And as the boy Jesus grew up, life in the world around them went on as usual. He lived unnoticed by the world in an ordinary village.

He entered the public eye for a few brief years—and even then, the world in general didn’t know what to make of Him—who was He? What was He after? What was He trying to accomplish? Yes, even some of those closest to Him were still “pondering” after they had seen Him dead and then alive again.

And when He was killed, in the eyes of the world, He had seemingly accomplished nothing.

But none of that will be true of His second arrival!

He will be seen by everyone. (see Matthew 24:30; Mark 13:26; Luke 21:27; Revelation 1:7)

Instead of a tiny baby, He will come as King and Judge, in all His power and glory.

This time, there will be no doubt about who He is.

And there will be no doubt about His power and what He has come to do.

The world who has ignored and scorned Him will know it is about to be judged. But for those who belong to the King, He said we will be able to “stand and look up, for your salvation is near!” (Luke 21:28).

It will be obvious to all — He has come to accomplish everything He said He would do!

I am thinking… We make quite a big fuss over remembrance of the first arrival. What if we shifted our focus and made our “Christmas” a day to celebrate and rejoice in our expectation of the King’s arrival yet to come?

Seriously. Think about it. Did Jesus ever say, “You must remember the day I was born…”? I don’t think so.

But He did say, over and over again, “I’m coming back. Be ready. Watch for me.”

What if we celebrated our expectation of that coming as intensely as we throw ourselves into December 25?

 

 

 

*

Psalm Prayer:

I am trusting you, O LORD,
saying, “You are my God!”
My future is in your hands.
Rescue me from those who hunt me down relentlessly.
Let your favor shine on your servant.
In your unfailing love, rescue me.
(Psalm 31:14-16)

*

© Elaine Starner 2015 Photo credits: Thanks to Claire Pridgeon, Paul Stutzman, Lana Turner, and Mary Jane Smith for sharing photography I’ve used on this site. (Click on each name to see more.)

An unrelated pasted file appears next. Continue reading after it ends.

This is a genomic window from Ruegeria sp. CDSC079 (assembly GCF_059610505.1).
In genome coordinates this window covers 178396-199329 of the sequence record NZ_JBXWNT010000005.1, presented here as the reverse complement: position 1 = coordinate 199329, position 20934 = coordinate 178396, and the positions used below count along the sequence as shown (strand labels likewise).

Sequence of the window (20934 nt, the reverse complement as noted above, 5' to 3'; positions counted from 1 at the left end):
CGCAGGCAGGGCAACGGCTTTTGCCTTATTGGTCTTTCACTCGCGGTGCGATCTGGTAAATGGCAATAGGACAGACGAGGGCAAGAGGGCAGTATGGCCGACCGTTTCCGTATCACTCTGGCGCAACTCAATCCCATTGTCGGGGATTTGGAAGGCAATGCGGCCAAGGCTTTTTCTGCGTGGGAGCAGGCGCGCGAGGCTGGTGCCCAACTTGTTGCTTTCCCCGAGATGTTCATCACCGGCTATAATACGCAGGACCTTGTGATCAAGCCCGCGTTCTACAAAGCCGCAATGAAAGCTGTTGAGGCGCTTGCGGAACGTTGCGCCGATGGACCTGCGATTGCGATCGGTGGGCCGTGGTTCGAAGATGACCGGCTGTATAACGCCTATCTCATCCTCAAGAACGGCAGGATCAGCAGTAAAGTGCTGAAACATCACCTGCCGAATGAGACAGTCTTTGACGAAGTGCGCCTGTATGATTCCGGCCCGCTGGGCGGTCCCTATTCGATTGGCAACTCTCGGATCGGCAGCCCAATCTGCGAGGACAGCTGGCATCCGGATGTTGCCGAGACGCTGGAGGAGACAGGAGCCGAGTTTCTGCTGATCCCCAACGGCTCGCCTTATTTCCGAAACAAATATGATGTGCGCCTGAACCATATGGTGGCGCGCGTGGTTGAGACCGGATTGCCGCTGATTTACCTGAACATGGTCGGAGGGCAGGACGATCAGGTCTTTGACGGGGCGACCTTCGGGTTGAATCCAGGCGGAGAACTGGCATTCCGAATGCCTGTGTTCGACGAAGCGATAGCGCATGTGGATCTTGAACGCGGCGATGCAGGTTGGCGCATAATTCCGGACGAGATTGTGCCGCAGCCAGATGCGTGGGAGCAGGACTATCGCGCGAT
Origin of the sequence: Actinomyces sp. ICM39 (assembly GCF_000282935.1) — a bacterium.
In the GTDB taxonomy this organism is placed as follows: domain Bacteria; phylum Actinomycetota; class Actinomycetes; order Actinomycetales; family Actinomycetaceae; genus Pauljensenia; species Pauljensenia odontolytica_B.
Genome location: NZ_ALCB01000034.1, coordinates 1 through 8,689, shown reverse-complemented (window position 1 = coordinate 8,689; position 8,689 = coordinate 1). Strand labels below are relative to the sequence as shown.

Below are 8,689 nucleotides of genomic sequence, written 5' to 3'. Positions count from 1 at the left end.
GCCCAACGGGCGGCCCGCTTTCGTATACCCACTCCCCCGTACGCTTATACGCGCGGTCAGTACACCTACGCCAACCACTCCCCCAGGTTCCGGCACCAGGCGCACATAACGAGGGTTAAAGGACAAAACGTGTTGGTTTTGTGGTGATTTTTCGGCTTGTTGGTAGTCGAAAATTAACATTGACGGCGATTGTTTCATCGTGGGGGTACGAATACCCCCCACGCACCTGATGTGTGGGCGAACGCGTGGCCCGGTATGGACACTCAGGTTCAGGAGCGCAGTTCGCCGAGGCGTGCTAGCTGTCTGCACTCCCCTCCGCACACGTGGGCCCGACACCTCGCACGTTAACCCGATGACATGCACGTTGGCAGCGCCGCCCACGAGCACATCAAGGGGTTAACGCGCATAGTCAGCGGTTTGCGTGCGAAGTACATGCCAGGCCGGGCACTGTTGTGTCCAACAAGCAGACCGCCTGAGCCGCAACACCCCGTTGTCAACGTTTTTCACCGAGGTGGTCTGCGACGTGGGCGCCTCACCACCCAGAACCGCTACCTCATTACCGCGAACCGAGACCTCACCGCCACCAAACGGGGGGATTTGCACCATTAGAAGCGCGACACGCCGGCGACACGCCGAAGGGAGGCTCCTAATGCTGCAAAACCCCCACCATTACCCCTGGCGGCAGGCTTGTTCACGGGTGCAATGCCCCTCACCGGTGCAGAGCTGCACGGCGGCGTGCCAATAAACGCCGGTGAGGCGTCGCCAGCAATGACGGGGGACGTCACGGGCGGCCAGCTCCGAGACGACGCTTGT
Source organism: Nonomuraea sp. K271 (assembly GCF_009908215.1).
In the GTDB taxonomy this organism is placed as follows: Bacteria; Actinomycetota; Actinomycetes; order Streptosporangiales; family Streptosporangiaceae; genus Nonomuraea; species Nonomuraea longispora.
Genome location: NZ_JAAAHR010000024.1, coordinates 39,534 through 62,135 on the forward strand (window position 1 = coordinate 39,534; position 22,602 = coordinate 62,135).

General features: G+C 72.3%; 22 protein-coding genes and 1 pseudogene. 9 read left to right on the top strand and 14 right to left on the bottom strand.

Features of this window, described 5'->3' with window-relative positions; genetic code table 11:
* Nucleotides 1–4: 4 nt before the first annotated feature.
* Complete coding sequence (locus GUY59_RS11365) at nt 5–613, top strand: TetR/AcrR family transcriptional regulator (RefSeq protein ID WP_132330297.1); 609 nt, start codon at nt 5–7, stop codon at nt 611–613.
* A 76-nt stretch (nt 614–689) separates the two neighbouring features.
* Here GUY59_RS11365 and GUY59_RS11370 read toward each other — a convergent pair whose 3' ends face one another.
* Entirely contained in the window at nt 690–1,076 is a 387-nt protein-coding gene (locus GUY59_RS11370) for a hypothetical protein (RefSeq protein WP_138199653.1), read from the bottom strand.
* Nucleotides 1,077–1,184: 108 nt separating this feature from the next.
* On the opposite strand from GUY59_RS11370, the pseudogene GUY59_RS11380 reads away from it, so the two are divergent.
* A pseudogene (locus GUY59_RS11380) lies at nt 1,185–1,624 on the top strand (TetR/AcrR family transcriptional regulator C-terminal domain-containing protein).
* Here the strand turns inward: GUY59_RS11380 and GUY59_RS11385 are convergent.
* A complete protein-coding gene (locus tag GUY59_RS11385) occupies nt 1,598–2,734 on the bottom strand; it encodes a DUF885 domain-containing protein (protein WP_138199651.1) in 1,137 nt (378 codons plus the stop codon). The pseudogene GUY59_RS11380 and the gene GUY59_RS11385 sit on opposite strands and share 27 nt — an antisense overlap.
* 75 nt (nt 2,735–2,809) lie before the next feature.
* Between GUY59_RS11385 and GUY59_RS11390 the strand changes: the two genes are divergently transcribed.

WHEN will Christ be back ?????

I don’t know how it happens, but I apologize. Every week, I tell myself I must keep these posts shorter. Make them more concise, easier to read. Try not to follow too many wandering, detouring thoughts.

And then, before I know it, the words and thoughts are stampeding—and a post is twice as long as usual!

(sigh)

Thanks for sticking with me anyway.

So, today’s gonna be short. Well, at least shorter.

***

Our full and overflowing redemption lies ahead of us, fellow pilgrim. It is everything we long for. It’s what we were created for in the beginning.

When will it come? When will we see our King face to face? That’s the big question. The disciples asked exactly the same question of Jesus.

The answer is short: No one on earth knows. Not the angels. Not even Jesus.

And so, of course, it’s easy for those who don’t believe to ridicule such hope.

Peter replies to those who scoff and say, It will never happen. It’s a fairy tale.

The Lord isn’t really being slow about his promise, as some people think. No, he is being patient for your sake. He does not want anyone to be destroyed, but wants everyone to repent…Our Lord’s patience gives people time to be saved (2 Peter 3:9, 15).

And for us who do believe, it’s easy to forget what we are truly destined for, and thus let our earthly day-to-day living sweep over us and flood our minds and sap our energies…and we simply forget who we are and where we’re headed.

Let’s not lose sight of what is coming.

Because Jesus has said, “Be ready all the time. I’ll be back when I’m least expected.” (see Matthew 24:44)

Only God the Creator knows exactly when that will be.

For at just the right time Christ will be revealed from heaven by the blessed and only almighty God, the King of all kings and Lord of all lords. (1 Timothy 6:15)

When God says so. “At just the right time.”

That’s the answer to our question. It’s good enough for me.

And I’ll concentrate on being ready for it all!

 

 

*

Psalm Prayer:

I am trusting you, O LORD,
saying, “You are my God!”
My future is in your hands.
Rescue me from those who hunt me down relentlessly.
Let your favor shine on your servant.